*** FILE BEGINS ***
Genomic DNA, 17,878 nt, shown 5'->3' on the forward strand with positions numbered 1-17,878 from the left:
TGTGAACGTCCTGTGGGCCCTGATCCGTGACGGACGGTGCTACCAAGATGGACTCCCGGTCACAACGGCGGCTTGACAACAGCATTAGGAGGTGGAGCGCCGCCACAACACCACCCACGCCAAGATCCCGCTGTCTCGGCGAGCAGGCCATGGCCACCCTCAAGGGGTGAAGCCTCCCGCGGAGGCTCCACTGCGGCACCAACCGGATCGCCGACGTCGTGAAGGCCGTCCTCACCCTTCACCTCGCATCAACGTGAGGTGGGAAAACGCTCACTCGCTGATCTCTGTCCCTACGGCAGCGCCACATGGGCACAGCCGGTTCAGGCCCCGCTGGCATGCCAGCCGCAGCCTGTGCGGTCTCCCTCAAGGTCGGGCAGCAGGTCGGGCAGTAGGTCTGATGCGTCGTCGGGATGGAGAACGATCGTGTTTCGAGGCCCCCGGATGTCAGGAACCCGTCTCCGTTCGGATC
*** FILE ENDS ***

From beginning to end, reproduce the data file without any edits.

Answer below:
Genomic DNA, 17,878 nt, shown 5'->3' on the forward strand with positions numbered 1-17,878 from the left:
TGTGAACGTCCTGTGGGCCCTGATCCGTGACGGACGGTGCTACCAAGATGGACTCCCGGTCACAACGGCGGCTTGACAACAGCATTAGGAGGTGGAGCGCCGCCACAACACCACCCACGCCAAGATCCCGCTGTCTCGGCGAGCAGGCCATGGCCACCCTCAAGGGGTGAAGCCTCCCGCGGAGGCTCCACTGCGGCACCAACCGGATCGCCGACGTCGTGAAGGCCGTCCTCACCCTTCACCTCGCATCAACGTGAGGTGGGAAAACGCTCACTCGCTGATCTCTGTCCCTACGGCAGCGCCACATGGGCACAGCCGGTTCAGGCCCCGCTGGCATGCCAGCCGCAGCCTGTGCGGTCTCCCTCAAGGTCGGGCAGCAGGTCGGGCAGTAGGTCTGATGCGTCGTCGGGATGGAGAACGATCGTGTTTCGAGGCCCCCGGATGTCAGGAACCCGTCTCCGTTCGGATC